2014 winning applications

Claude Bartholomew
St. Pauls Hospital Providence Healthcare Vancouver, British Columbia, Canada
Project title: "Hemophilia, Vocations, and Masculinity: a qualitative study"

Project description: Men of all ages have external and internal influences which remind them of their masculinity in roles or practices such as parenting, marriage, decision-making, and vocations. What transpires when a health condition is part of the equation? We are seeking to explore this theme. The research objectives are to:

  • Identify initial experiences, interactions, and societal reinforcement of masculinity
  • Identify the key stages of life for PWH where vocational challenges occur and the form which such challenges take at each stage
  • Determine how the following macro-context environments – physical, social, family, psychological, culture and policy, health care – impact masculinity and vocational experiences among PWH
  • Identify and recommend interventions to overcome challenges from the PWH perspective.
Kate Khair
Great Ormond Street Hospital for Children London, United Kingdom
Project title: "SO-HEROIC (Study of Haemophilia Experiences, Results and Opportunities in Children and young adults with long-standing inhibitors)"

Project description: For most children and young adults with haemophilia with inhibitors, immune tolerance offers a successful treatment option. However, there are a small but significant number of boys for whom immune tolerance fails, resulting in recurrent bleeds, joint damage, pain, missed educational opportunities and poor peer-to-peer support. As a result normal life of an adolescent with haemophilia is not achievable. Aims of the project are to understand the impact of living with a long-standing inhibitor from the perspective of adolescents/young adults with haemophilia. The study will include a physiotherapist assessment of joint health and online completion of validated physical function and QoL questionnaires.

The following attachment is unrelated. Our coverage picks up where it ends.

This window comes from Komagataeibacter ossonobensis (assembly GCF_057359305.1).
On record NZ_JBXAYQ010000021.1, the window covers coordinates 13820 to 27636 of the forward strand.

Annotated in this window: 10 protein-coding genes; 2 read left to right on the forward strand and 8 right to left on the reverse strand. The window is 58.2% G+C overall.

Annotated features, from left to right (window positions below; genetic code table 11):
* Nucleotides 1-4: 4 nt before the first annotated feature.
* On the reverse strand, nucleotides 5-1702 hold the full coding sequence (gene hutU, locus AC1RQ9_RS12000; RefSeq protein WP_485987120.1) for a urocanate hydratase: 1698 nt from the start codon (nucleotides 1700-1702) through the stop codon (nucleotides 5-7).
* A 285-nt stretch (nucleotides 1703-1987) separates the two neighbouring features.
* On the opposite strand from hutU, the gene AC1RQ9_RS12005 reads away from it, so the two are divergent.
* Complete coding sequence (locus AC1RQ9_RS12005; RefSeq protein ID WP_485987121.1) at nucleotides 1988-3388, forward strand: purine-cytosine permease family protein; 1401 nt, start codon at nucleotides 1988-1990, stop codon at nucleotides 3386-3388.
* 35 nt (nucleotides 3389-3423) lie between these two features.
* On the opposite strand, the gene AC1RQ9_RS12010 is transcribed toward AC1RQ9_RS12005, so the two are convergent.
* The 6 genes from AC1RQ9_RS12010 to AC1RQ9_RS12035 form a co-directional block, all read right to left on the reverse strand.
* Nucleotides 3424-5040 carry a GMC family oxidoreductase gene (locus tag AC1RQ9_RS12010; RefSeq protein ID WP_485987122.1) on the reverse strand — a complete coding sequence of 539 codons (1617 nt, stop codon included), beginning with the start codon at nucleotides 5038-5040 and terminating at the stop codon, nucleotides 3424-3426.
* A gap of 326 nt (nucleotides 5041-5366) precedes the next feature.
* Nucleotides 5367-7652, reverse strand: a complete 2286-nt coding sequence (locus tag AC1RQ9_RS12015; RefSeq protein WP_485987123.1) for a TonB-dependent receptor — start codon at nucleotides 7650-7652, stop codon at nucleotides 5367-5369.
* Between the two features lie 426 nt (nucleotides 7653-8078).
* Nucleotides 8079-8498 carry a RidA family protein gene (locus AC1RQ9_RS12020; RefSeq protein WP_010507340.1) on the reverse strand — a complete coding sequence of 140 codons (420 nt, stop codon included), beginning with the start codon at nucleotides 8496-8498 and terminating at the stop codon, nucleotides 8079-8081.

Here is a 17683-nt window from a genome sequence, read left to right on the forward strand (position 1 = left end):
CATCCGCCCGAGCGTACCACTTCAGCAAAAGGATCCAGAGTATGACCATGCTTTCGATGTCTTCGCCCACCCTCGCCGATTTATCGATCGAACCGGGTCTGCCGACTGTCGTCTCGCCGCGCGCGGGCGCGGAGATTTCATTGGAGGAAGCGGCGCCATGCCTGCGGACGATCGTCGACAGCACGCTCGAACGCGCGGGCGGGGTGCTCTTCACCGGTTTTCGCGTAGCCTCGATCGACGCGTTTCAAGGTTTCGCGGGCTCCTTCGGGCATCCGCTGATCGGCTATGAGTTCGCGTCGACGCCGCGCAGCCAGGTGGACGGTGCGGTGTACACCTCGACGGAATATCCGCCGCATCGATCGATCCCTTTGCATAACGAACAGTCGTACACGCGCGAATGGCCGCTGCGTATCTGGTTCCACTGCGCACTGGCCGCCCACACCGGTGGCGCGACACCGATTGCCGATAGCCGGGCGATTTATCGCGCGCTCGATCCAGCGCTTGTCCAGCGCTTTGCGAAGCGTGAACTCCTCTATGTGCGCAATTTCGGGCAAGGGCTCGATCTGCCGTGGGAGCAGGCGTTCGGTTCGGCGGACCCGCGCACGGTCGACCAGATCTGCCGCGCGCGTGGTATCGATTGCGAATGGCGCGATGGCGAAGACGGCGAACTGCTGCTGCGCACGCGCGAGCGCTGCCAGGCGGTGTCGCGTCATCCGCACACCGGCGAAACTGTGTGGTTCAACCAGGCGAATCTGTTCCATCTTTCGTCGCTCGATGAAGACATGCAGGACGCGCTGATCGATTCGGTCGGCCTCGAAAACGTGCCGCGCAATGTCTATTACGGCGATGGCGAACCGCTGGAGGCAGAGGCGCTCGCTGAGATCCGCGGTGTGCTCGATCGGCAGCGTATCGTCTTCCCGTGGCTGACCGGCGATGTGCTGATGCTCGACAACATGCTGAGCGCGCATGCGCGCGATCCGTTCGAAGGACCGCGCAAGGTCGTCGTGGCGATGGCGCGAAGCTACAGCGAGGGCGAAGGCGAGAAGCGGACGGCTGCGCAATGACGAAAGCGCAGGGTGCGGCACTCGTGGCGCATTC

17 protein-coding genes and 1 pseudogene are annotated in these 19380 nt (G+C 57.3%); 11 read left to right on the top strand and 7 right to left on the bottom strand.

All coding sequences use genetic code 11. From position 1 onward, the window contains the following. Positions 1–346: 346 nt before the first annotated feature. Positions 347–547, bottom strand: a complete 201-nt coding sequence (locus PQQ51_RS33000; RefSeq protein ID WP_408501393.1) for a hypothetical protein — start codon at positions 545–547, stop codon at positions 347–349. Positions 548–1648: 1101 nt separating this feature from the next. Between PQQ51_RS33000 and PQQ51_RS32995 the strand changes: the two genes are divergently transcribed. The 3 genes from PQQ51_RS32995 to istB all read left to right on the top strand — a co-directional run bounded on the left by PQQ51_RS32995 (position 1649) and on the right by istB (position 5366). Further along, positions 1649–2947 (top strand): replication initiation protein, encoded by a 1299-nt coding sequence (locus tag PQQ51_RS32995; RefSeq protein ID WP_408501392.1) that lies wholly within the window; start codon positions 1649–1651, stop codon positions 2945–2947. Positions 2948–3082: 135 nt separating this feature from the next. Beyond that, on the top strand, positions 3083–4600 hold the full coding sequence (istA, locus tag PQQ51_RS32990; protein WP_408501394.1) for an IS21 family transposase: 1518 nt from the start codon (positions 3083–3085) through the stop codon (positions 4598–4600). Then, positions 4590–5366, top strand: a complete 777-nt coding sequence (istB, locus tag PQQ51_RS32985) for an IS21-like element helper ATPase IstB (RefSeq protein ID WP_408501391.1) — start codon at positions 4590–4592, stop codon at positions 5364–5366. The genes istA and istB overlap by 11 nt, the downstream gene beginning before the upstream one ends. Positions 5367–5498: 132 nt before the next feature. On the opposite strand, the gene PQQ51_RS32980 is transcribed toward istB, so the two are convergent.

María García Dasí and Santiago Bonanad Boix
Hospital Unversitario y Polytechnico La Fe Valencia, Spain
Project title: "Cognitive - behavioural intervention program to improve adherence to prophylaxis and emotional state of patients with haemophilia"

Project description: Additional to haematological treatment, nowadays is assumed that haemophilic patients´ attention must be multidisciplinary. Psychosocial support in the medical setting helps individuals gain a personal understanding of hemophilia. Health professionals provide psychosocial support to help patients and their families to develop strategies to address the challenges physical, mental, emotional and social issues related to the condition of a bleeding disorder. A major goal of this support is to teach patients to manage their haemophilia, take responsibility for their care and monitoring of treatment, gradually acquiring a more active role, and increase confidence in their abilities to control your condition, goals fundamental to this work.
Furthermore, the problem of adherence is one of the most daunting issues for physicians. The lowest levels of therapeutic adherence have been observed in chronic patients, in which there is no discomfort or perception of immediate risk and in which the treatment requires lifestyle changes and daily effort.